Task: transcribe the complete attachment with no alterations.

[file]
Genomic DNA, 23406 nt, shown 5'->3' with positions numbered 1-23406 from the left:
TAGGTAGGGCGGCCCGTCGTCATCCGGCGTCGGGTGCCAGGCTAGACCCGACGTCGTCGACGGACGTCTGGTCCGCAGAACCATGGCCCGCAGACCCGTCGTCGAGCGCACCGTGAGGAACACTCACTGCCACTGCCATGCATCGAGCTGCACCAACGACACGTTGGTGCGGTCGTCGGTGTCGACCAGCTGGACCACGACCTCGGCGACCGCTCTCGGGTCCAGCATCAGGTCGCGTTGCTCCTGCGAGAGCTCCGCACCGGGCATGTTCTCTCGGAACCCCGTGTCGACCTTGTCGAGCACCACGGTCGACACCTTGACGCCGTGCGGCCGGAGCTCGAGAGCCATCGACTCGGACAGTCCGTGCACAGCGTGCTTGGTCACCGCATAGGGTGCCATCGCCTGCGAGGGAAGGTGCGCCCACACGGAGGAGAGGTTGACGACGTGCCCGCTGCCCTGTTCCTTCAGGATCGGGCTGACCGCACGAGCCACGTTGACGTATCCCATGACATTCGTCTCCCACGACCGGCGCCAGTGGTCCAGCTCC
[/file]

Genomic DNA, 23406 nt, shown 5'->3' with positions numbered 1-23406 from the left:
TAGGTAGGGCGGCCCGTCGTCATCCGGCGTCGGGTGCCAGGCTAGACCCGACGTCGTCGACGGACGTCTGGTCCGCAGAACCATGGCCCGCAGACCCGTCGTCGAGCGCACCGTGAGGAACACTCACTGCCACTGCCATGCATCGAGCTGCACCAACGACACGTTGGTGCGGTCGTCGGTGTCGACCAGCTGGACCACGACCTCGGCGACCGCTCTCGGGTCCAGCATCAGGTCGCGTTGCTCCTGCGAGAGCTCCGCACCGGGCATGTTCTCTCGGAACCCCGTGTCGACCTTGTCGAGCACCACGGTCGACACCTTGACGCCGTGCGGCCGGAGCTCGAGAGCCATCGACTCGGACAGTCCGTGCACAGCGTGCTTGGTCACCGCATAGGGTGCCATCGCCTGCGAGGGAAGGTGCGCCCACACGGAGGAGAGGTTGACGACGTGCCCGCTGCCCTGTTCCTTCAGGATCGGGCTGACCGCACGAGCCACGTTGACGTATCCCATGACATTCGTCTCCCACGACCGGCGCCAGTGGTCCAGCTCC